Ireland’s Abortion Problem: “It’s a Catholic Thing”

A Dublin protest after Savita’s death. Photo: Infomatique on Flickr.

When a pregnant 31-year-old named Savita Halappanavar was suffering from severe pain, her husband, Praveen, rushed her to Galway University Hospital, Ireland. After being sent home following an initial examination, Savita returned to the emergency room a few hours later. At this point, Savita was told she was going to miscarry her baby. As Savita was in severe pain, the couple asked for the pregnancy to be terminated upon hearing this news. But they were told, “unfortunately, it is a Catholic country, and when the fetus is still alive, you’re not able to terminate it.” Savita miscarried three days later, by which time she was in a critical condition herself after suffering from extensive, excruciating pain. She never recovered, and, to the dismay of her family, Savita died from blood poisoning and infection seven days after first being rushed to hospital.

Following public outrage over Savita’s case, an inquest was held. A friend of Savita’s, Mrudula Vasealli, told the inquest that a midwife at the hospital said, despite it being clear that the baby would not survive, they could not terminate the pregnancy because “it’s a Catholic thing.” Indeed, that seems to be the case.  In 1983, Catholic lobbyists ensured Ireland’s constitution was amended to give full human rights to an embryo from the point of conception. Currently, however, following years of child abuse and pedophile priest scandals, the Catholic Church’s reputation in Ireland is weakening—despite over 80 percent of Irish still identifying as Roman Catholic.

In 2010, the Church’s role in the abortion debate seemed to diminish as a landmark ruling in the European Court of Human Rights (ECHR) required Ireland to clarify when an abortion may be performed to save the mother’s life. However, successive Irish governments have failed to implement legislation, leading both to cases like Savita’s occurring and to Irish women continuing to go to Britain for pregnancy terminations (in 2011, over 4,000 Irish women took this option). It is understandable both that Irish women are having the procedure done in Britain and that doctors in Ireland are reluctant to terminate a pregnancy: The criminal penalty for having or assisting in an unlawful abortion in Ireland can be life imprisonment.

Public opinion on abortion, Savita’s tragic case, and the ECHR ruling may have finally overcome the Church’s stronghold over abortion in Ireland: Legislation has been drafted in Irish parliament to clarify when an abortion can take place. However, despite the proposed legislation only allowing abortion in specific—and limited—circumstances (for example, a woman, if suicidal and seeking an abortion, would need to have this verified by three separate medical professionals), Irish church leaders uniformly oppose the Bill. Ireland’s Catholic leaders issued a joint-statement that labeled the bill “a dramatic and morally unacceptable change to Irish law.” The Bill permits only two other circumstances than the one mentioned above: a woman would need to see one doctor to authorize an abortion if her life was in immediate danger, and a woman must see two doctors if her pregnancy posed a potentially lethal risk to her. The proposed legislation would not allow a pregnancy to be terminated if a woman has been raped or where the fetus has a fatal abnormality, and the Irish Prime Minister, Enda Kenny, has unequivocally ruled out this option for Irish women.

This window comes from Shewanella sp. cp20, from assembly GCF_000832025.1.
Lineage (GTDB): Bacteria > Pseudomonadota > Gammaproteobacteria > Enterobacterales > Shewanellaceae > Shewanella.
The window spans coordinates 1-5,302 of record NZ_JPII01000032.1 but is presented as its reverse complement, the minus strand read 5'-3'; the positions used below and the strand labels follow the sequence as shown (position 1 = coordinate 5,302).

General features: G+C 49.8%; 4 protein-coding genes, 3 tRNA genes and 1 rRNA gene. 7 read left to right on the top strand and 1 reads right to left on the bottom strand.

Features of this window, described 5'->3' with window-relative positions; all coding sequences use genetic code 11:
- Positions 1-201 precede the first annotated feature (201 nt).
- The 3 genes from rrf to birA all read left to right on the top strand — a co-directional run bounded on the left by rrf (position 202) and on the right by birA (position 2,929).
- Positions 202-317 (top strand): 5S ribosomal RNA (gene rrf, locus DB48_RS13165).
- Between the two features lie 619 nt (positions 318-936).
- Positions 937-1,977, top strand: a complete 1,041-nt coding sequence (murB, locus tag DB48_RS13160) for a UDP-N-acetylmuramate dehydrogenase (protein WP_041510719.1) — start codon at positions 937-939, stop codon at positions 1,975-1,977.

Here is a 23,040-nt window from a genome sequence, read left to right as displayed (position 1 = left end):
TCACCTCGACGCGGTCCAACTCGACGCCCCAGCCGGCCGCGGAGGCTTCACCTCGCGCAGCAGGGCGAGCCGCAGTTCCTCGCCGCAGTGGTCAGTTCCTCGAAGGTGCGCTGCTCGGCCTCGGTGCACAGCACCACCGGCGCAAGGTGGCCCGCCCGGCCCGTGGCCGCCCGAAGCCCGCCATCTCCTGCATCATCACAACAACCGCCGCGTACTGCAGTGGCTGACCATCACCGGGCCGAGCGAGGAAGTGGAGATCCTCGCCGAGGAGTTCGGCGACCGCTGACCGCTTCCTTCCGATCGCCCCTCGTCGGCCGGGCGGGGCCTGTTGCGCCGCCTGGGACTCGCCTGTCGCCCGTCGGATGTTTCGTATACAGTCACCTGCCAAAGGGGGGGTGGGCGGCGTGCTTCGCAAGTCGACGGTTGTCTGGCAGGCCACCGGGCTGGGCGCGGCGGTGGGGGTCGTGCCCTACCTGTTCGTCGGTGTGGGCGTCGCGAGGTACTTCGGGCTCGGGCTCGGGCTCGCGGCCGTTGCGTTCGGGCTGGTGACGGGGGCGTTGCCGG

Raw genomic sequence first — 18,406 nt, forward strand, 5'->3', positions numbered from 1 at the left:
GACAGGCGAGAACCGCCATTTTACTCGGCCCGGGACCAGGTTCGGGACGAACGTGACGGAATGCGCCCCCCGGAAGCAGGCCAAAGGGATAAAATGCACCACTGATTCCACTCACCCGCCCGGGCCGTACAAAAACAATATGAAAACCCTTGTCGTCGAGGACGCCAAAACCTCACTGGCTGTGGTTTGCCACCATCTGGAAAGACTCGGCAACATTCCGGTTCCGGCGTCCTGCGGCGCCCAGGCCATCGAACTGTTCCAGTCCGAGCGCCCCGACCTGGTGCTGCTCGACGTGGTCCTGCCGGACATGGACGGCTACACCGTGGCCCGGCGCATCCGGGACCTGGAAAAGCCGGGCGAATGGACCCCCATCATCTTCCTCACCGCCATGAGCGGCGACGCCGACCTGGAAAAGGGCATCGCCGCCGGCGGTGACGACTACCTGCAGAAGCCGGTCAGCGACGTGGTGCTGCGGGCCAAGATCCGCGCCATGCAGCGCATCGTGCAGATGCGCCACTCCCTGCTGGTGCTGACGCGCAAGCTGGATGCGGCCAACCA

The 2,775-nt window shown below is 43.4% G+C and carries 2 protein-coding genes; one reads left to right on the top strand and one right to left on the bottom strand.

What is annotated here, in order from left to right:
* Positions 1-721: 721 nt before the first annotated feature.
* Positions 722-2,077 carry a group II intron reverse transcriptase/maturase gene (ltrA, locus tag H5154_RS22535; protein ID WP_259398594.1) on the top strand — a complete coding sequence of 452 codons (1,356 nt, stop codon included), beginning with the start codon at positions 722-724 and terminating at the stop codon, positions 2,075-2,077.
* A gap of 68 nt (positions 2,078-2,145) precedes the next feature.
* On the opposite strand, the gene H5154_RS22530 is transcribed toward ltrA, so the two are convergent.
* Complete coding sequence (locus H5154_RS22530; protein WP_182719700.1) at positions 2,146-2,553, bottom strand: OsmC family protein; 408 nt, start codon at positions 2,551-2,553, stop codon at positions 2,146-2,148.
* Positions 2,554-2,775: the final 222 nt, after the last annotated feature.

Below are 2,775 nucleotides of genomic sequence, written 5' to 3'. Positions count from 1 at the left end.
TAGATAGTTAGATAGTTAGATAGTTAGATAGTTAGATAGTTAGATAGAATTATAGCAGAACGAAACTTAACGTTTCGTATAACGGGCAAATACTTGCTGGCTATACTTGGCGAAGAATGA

The Catholic Church still influences Irish society. Photo: Infomatique on Flickr.

It could be argued that the Catholic Church of Ireland is using the abortion debate to avoid criticism regarding its handling of the ongoing child sexual abuse claims it faces. The Church’s most recently appointed bishop, Denis Nulty, spoke at length against the proposed abortion legislation—while only briefly mentioning child abuse in the Church—during his appointment speech on 8 May. But this argument would be unfair: the Catholic Church is as influential on the issue in other countries, too. Despite abortion being legal for victims of rape in Poland (another predominantly Catholic nation), a fourteen-year-old rape victim recently was refused an abortion in two separate cities. In a serious breach of medical confidentiality laws, the girl’s details were posted online in an attempt to publicly shame her and her family. She eventually received an abortion over 500 kilometers from her home, before winning compensation from the Polish government after successfully arguing her case at the ECHR.

Perhaps the Church’s argument against abortion in Ireland can be compared to its lengthy fight against contraception. The Church’s influence ensured the illegality of condoms in Ireland until 1985, when an act ensured they could be bought without a prescription. Although this seems very recent, Kenya’s Roman Catholic Church currently actively discourages condom use, labeling them a threat to Kenya’s “moral fiber”—despite over 1.5 million Kenyans living with HIV. Similarly, ahead of Philippine elections this month, the Catholic Church is actively lobbying against election candidates who advocate contraception, homosexual marriage, divorce, or abortion. As 80 percent of the Philippines 100 million people are Catholic, this could significantly impact election results. The Irish Catholic Church may not have this kind of influence any longer, but it may be able to win this battle over women’s rights. If it does, cases like Savita’s will continue to occur, and every year thousands of Irish women will fly to Britain, which is not bound by Catholic dogma, to seek abortions.


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